Maine’s Voici the Valley Cultureway

St. Johns River

St. Johns River borders both Northern Aroostook County, Quebec and New Brunswick.

A great deal of the United States and Canada is separated by water. In the West, Vancouver Island shares the Juan De Fuca Strait with Washington State. In mid-continent, that border divides the Great Lakes. The St. Johns River, smaller in volume perhaps, but just as effective, separates the wild’s of northern Maine from the Canadian Province of New Brunswick. Politically that is. A man-made line may divide the Voici the Valley Cultureway, but its French flavor remains very much intact.

About Voici the Valley Cultureway

The St John River begins in northern Maine and travels 435 miles until it pours into the Bay of Fundy. About 100 of those miles act as the international border, from St. Francis to Hamlin. This is the heart of Acadian culture in Maine. Residents are descended from the French, Scots, Irish and native peoples that arrived in the 1780s. They were fleeing the more volatile coasts of what are now New England and the Canadian Maritimes.

This is a place where French is spoken around the dinner table just as often as English, where a line drawn by governments has separated Postal Codes from Zip Codes, but has not divided a people. Held together by language and a strong Catholic faith, the Maine Acadians are proud of their heritage. In many ways they are dual citizens without the paperwork, having strong business and social ties with Quebec and New Brunswick, but proud to be called Maine Acadians. Even the name “Voici the Valley” is bi-lingual, meaning “here is the valley.”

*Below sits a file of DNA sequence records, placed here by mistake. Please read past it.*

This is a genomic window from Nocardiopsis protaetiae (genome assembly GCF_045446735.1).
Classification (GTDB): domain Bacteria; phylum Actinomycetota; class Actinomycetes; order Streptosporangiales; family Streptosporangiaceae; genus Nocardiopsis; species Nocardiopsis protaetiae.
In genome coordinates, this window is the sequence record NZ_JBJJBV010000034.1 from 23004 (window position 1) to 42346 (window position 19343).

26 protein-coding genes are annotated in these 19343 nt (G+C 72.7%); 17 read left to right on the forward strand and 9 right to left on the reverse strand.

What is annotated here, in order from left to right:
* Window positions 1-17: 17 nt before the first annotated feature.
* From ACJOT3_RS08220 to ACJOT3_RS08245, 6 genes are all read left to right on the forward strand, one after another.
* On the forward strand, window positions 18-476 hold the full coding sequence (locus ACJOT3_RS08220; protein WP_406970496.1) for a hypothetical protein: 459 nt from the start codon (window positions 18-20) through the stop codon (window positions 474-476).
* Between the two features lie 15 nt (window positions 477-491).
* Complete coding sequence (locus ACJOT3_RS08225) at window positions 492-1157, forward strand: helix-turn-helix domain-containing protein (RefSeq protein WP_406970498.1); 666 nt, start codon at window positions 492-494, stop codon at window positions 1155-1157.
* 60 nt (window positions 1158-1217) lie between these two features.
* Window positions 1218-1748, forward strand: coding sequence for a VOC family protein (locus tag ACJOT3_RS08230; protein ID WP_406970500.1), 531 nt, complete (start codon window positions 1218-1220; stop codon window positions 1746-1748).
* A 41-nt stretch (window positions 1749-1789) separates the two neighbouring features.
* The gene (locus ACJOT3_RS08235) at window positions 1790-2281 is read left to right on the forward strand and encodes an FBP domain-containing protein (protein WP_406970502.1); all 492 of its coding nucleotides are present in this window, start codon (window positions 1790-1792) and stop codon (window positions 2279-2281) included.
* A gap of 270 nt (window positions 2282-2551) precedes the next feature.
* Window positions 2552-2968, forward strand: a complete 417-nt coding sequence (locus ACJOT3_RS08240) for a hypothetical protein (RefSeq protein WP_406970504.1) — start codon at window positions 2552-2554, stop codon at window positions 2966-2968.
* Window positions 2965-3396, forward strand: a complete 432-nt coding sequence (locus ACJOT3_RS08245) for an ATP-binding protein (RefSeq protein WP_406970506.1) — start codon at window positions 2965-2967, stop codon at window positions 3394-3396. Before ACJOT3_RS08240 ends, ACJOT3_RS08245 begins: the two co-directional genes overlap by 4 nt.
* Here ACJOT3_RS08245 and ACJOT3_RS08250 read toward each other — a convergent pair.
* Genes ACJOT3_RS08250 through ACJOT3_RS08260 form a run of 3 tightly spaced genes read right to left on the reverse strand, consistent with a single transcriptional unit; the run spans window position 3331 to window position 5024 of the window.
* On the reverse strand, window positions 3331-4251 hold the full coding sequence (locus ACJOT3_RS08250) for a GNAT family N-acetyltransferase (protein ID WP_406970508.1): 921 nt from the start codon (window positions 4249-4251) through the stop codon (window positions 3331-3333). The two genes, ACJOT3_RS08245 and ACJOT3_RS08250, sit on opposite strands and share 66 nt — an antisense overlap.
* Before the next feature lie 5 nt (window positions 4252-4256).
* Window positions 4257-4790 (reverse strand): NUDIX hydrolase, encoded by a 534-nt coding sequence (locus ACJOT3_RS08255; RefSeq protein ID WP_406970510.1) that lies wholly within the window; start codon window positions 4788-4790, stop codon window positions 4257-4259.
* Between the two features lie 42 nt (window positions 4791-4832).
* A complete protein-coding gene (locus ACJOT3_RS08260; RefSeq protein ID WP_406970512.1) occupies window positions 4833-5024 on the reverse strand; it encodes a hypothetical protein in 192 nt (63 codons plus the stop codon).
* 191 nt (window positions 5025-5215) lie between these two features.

Roughly 55,000 people live on the Canadian side of the St. John’s River, and 15,000 on the Maine side. The largest U.S. towns, all international border entries, are Van Buren, Madawaska and Fort Kent. Edmundston, New Brunswick is the largest Canadian town. Saint Leonard, New Brunswick actually shares a close relationship with Van Buren, holding the annual “Festival des deux rives” and even sharing a municipal flag.

Touring Voici the Valley Cultureway

Exploring this delightfully French region is an adventure. It is self-drive, meaning you go at your own pace, stopping when and where you want. The main roadway is sort of a lazy-eight that crosses the international border multiple times along the way. The Down River Tour covers the East, while the Up River Tour takes you through the western half of the valley. The “Voici the Valley Audio Story and Guide”, made up of an 80 minute documentary CD and a 28-page written guide, is available to help you on your way.

Along your journey you’ll find vast acres of farmland, much of it devoted to the potato, forests, historic buildings and scenic river views. Summers are short and on the cool side, rarely getting above 70 degrees F. Winters see over 100 inches of snow and tend to stay below the freezing mark. It is the waning days of summer, when the hardwood trees don their red and gold leaves that are the most colorful.

Historic Sights Along the Way

Along your journey you will find a number of historic remnants of the Voici the Valley’s sometimes turbulent past. The Fort Kent blockhouse, a National Historic Landmark, is what remains of a fort that participated in the Bloodless Aroostook War. Not a shot was fired in this border depute between the United States and Britain, eventually ended by treaty. Also in Fort Kent is a museum inside of a one storey railroad station that was in service from 1902 until 1979. It was at the northern end of the Fish River Railroad and later became a stop on the Bangor & Aroostook Railroad.